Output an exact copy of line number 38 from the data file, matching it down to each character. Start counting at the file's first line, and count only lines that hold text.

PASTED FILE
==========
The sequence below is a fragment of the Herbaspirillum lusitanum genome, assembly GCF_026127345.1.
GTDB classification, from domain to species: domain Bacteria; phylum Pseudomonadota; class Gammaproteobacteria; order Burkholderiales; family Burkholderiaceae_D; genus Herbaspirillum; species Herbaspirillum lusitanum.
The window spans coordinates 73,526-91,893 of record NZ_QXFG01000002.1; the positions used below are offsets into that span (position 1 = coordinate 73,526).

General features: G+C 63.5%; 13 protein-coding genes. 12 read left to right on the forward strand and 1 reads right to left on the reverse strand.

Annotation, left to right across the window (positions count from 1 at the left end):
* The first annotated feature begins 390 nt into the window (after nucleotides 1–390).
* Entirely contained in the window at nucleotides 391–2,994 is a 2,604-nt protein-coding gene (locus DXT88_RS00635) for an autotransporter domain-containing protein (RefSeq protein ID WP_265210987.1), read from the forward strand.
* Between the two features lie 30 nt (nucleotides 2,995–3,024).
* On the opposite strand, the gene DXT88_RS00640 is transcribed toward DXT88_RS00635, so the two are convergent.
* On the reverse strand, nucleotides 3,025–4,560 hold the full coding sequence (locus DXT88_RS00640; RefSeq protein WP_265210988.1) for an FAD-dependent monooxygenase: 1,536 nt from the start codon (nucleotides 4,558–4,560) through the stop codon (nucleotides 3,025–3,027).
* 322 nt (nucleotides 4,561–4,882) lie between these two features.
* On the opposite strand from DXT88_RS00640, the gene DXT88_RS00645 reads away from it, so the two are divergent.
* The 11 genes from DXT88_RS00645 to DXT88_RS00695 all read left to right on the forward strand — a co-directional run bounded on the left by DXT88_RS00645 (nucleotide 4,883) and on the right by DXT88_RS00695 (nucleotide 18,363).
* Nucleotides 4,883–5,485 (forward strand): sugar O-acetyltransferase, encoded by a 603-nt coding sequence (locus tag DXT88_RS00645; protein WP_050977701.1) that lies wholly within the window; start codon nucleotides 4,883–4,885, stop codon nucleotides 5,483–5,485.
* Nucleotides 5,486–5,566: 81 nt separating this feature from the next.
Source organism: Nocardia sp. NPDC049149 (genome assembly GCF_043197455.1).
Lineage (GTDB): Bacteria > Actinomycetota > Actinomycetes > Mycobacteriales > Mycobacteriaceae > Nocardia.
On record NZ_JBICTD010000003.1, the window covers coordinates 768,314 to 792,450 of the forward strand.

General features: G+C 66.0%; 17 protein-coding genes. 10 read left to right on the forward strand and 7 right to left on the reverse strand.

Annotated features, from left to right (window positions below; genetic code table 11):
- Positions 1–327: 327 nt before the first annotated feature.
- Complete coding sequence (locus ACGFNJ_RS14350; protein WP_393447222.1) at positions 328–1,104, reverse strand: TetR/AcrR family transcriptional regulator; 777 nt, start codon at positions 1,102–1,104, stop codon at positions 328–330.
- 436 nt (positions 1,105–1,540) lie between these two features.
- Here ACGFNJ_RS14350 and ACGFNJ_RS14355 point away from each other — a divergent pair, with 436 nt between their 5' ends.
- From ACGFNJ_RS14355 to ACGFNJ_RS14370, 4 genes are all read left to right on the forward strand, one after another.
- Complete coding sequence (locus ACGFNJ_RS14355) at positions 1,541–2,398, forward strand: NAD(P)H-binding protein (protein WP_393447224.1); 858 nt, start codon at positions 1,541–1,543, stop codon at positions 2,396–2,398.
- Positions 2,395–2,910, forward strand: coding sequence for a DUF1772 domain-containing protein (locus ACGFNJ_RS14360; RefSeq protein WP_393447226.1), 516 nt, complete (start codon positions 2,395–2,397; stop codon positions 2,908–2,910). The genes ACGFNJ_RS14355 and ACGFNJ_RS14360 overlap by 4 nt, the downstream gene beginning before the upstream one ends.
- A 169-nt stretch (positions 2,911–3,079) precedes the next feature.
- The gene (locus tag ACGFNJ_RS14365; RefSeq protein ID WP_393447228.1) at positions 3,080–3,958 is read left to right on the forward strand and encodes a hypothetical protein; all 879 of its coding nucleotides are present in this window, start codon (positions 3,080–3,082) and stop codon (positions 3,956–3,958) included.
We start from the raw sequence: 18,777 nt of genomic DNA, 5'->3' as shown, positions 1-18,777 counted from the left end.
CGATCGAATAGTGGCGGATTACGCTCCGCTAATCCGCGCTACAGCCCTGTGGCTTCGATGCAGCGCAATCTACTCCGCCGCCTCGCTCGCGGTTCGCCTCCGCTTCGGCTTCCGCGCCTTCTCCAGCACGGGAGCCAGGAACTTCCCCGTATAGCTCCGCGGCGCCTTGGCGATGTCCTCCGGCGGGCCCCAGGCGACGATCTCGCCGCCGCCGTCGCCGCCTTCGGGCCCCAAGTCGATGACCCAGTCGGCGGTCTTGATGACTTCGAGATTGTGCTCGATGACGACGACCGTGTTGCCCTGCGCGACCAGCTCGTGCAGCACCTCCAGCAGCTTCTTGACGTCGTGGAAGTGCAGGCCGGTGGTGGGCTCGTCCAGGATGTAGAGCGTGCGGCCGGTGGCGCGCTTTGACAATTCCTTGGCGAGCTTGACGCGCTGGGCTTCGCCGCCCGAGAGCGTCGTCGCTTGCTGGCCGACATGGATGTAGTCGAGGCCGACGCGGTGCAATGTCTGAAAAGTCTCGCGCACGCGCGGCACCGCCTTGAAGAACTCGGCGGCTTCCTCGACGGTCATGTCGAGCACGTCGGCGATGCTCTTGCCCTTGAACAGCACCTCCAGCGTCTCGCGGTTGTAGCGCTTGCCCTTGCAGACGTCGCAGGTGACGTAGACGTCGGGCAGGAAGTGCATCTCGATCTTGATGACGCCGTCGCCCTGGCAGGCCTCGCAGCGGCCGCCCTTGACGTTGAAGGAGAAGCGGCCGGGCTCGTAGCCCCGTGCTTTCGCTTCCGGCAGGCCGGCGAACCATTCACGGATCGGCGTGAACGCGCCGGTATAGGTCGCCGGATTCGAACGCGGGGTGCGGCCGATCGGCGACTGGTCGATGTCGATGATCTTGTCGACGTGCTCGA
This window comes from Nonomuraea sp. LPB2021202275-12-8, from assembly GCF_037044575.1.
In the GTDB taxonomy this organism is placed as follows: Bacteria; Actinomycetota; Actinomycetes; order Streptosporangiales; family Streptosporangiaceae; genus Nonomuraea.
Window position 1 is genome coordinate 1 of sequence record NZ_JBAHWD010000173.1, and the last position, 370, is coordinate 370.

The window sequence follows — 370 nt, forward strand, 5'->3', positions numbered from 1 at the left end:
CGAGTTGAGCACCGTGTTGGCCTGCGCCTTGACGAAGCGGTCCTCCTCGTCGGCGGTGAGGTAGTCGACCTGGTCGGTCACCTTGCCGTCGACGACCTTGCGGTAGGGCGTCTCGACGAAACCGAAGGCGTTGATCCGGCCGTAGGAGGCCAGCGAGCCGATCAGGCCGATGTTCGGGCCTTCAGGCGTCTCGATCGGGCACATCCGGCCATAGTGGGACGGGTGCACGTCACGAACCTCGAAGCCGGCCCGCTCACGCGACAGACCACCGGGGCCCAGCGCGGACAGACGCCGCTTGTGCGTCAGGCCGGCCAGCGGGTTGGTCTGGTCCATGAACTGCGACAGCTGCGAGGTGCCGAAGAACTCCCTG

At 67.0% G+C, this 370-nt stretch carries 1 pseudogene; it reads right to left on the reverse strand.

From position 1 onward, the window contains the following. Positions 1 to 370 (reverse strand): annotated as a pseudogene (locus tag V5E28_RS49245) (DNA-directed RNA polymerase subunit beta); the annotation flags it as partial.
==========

From position 1 onward, the window contains the following. Positions 1 to 370 (reverse strand): annotated as a pseudogene (locus tag V5E28_RS49245) (DNA-directed RNA polymerase subunit beta); the annotation flags it as partial.